The community pattern that served Toledo in the quiet days of the 19th century is not adapted to the speed and bustle of modern life. Much less will it be adapted to the life scientists and engineers forsee in the near future.
Toledo Tomorrow is dedicated to the proposition that Toledo must reconstruct itself in the years that lie ahead so that it can enjoy to the full the spacious life made possible by advances in science, engineering and culture.
The centerpiece of Toledo Tomorrow was a sixty-foot scale model of the city designed by Norman Bel Geddes, who created the Futurama exhibit at the 1939 New York World’s Fair. Toledo Tomorrow emphasized transportation, which was not surprising, since Bel Geddes could arguably be called a visionary when it came to the subject.
Bel Geddes was from Adrian, Michigan and by all accounts knew Toledo well. His influence in modern design has been widely recognized. He wrote a book, Magic Motorways, that laid out a proposal for what eventually became today’s Interstate Highway System.
What was in the model? For one thing, (quoting The Blade again)
Toledo Tomorrow lies within and around a network of express highways, great arteries of motor traffic knifing through the heart of Toledo and affording safe, rapid passage to points in or beyond the city.
These highways are depressed below street levels or elevated above them so that there are no cross traffic or intersections. They are divided by landscaped center strips so that all danger of head-on collisions is removed.
Most of these highways carry eight lanes of traffic so that automobiles and trucks can move through downtown Toledo as fast as they can over rural highways.
And for the most part, this eventually happened, but without Toledo’s involvement (it was ultimately up to the State of Ohio to build the Ohio Turnpike and the state and federal governments to come up with the Detroit-Toledo Expressway).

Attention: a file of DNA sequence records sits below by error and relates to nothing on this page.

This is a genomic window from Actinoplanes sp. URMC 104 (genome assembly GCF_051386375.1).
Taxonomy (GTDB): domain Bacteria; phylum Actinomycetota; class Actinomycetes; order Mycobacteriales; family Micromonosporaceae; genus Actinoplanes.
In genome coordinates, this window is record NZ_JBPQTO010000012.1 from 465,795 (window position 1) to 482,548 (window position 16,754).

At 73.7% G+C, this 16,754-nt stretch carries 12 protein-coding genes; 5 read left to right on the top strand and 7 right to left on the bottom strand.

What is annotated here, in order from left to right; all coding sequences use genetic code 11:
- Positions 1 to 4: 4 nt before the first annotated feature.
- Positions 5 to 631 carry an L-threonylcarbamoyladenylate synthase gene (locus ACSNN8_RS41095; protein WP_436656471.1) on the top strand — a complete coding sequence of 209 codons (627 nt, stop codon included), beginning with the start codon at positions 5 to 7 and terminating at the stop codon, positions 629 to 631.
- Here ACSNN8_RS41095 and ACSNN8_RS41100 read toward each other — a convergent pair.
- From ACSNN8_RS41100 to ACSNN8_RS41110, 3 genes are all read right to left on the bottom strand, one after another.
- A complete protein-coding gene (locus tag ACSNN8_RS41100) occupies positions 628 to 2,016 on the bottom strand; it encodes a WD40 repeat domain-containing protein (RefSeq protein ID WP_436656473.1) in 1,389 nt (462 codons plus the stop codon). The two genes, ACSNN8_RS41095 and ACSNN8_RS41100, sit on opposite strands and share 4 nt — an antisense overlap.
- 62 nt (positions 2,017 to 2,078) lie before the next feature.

The Bel Geddes plan perhaps over-emphasized air travel a little: it proposed five airports for the Toledo area: downtown, downriver, the Laskey/Jackman Road area, and by the Heather Downs Country Club on Glendale Avenue.
Rail travel was to be concentrated in one area southeast of the city, with through freight bypassing the city entirely.
From there, it was up to The Blade to assume a civic booster role and promote not only the show, but the ideas behind it.
Public reaction was positive, as reported in The Blade on July 6 and days afterwords as well, where an overline above the front-page masthead urged “Let us keep thinking about TOLEDO TOMORROW”.
The exhibit caught the attention of the nation, in newspapers as well as Life Magazine, which ran a large six-page spread on Toledo Tomorrow in its September 17, 1945 issue.
It was all forward thinking, and it was all good, but many of the ideas never came to pass. Trains still roll through Toledo every day, and the importance of air travel may (!) have been overemphasized in Toledo Tomorrow. Many of them did, however, and quickly: one of the major projects of the 1950s was a highway to funnel traffic coming south from Detroit to the new Ohio Turnpike.
The display stayed open until October 15, 1945. On that day, The Blade noted that plans for the new Union Station had been received.
Thirty-six years later in 1981, at a University of Toledo conference, Block said it was never intended as a master plan, but more as a boost, a way to get people thinking in a city that needed it.
“I conceived it as a stunt,” he said.
The story says the famous model was lost sometime after 1950. The book The Blade of Toledo: The First 150 Years, by John M. Harrison says the model was discarded about ten years later when storage and insurance made keeping it prohibitive.
The Toledo Lucas County’s Images In Time website has a number of pictures of Toledo Tomorrow, which is where I got the highlighted photo.